Most Section 230 reformers are motivated by a desire to constrain the power of large technology companies, but many proposals to reform Section 230 would do the opposite. They would shift power toward large technology platforms and away from people and governments, making it even harder for startups to compete with large platforms. This paper provides a typology of these power shifts, examining the specific ways in which reform proposals could increase the power of large tech platforms. The paper then offers alternative proposals for addressing some of the concerns raised by legislators that would instead shift power in the opposite direction: away from platforms and toward people and governments.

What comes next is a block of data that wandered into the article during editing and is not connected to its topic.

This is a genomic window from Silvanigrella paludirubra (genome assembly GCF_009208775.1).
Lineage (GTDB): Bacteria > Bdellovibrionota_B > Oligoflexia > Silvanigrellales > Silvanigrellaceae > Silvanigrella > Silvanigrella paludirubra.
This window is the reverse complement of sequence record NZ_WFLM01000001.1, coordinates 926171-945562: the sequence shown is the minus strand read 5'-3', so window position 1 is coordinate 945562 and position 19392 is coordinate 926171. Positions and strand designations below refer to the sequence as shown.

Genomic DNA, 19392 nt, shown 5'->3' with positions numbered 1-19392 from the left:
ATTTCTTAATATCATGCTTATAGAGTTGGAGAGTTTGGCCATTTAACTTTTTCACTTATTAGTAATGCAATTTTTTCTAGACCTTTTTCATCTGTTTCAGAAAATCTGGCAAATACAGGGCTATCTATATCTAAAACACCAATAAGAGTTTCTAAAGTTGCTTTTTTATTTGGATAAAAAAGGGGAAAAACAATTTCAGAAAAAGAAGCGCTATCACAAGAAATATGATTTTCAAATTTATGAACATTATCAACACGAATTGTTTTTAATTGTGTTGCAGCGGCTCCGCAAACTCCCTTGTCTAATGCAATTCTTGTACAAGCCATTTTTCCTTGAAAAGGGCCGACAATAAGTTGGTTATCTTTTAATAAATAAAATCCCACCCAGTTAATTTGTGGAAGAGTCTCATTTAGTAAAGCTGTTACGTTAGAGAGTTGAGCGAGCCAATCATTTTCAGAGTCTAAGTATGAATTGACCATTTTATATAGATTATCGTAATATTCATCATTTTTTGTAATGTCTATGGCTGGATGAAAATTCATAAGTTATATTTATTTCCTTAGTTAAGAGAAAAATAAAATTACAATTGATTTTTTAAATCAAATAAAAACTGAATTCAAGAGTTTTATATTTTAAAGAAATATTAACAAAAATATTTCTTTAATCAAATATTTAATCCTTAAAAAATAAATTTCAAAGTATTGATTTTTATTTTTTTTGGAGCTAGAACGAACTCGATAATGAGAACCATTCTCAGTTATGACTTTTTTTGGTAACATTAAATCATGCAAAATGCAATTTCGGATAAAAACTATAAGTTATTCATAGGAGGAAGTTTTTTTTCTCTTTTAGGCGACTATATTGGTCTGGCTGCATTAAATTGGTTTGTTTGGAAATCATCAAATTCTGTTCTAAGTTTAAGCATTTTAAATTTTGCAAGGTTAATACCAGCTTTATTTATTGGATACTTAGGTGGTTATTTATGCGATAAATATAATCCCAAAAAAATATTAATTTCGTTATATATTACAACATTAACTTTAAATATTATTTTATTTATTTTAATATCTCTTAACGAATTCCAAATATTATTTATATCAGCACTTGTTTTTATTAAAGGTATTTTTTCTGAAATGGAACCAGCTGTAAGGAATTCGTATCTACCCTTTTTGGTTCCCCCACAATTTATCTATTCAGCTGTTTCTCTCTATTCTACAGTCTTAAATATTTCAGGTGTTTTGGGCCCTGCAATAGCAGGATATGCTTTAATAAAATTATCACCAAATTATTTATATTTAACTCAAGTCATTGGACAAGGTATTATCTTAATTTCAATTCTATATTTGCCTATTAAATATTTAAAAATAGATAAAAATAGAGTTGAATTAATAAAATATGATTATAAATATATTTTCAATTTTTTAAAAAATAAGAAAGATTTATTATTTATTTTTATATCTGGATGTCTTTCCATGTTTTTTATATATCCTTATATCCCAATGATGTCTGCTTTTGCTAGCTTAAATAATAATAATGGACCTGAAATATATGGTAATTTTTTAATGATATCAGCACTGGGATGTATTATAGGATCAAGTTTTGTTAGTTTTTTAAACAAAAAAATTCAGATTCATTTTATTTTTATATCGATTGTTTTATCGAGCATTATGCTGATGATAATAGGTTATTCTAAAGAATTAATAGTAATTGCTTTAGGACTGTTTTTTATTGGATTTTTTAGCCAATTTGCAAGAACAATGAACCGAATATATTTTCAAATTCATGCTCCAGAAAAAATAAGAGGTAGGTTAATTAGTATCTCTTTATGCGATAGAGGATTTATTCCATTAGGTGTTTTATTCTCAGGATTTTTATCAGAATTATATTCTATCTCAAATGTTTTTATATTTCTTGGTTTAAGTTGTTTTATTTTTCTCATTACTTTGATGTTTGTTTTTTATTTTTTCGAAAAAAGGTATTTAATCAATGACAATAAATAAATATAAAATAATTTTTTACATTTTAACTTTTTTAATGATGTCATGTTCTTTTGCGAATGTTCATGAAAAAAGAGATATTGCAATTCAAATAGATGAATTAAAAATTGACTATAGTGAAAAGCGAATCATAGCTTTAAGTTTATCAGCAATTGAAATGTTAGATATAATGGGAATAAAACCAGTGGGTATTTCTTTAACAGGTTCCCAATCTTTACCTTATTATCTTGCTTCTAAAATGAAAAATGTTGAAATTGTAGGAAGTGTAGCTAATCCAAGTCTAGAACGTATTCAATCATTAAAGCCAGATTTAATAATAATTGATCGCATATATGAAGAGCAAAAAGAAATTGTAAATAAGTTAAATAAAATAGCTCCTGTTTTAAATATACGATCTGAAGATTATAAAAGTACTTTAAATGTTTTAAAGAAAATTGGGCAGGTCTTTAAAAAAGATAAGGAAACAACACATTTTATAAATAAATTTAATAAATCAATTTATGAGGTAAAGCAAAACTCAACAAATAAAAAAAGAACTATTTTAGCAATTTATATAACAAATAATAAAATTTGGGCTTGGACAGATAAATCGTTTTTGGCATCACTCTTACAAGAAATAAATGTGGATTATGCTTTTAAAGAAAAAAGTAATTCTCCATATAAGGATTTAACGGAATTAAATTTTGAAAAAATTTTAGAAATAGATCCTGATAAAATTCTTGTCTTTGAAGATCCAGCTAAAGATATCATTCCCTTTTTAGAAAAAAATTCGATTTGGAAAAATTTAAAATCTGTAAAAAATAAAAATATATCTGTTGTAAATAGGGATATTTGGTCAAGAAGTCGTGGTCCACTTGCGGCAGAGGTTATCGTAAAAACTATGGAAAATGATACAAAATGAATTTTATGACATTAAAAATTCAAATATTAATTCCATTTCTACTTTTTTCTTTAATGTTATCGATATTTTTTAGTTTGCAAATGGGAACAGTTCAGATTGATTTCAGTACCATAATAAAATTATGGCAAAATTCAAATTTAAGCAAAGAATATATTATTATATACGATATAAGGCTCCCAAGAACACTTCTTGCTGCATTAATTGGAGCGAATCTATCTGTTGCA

By Matt Perault1

  1. INTRODUCTION

The CEOs of a handful of tech companies — Amazon, Apple, Facebook, Google, and Twitter — have testified repeatedly in congressional hearings over the past eight months, responding repeatedly to questions about the existence of an offensive tweet, a horrific Facebook Group, or an objectionable YouTube video. Each time, the message from legislators has been the same: you have too much power to set the rules for speech on your platform, we don’t like the rules you set, and we don’t like how you enforce them. Democrats argue that tech companies censor too little, that harmful speech is allowed to run rampant on their platforms, posing particular harm to vulnerable communities. Republicans argue that tech companies censor too much, that

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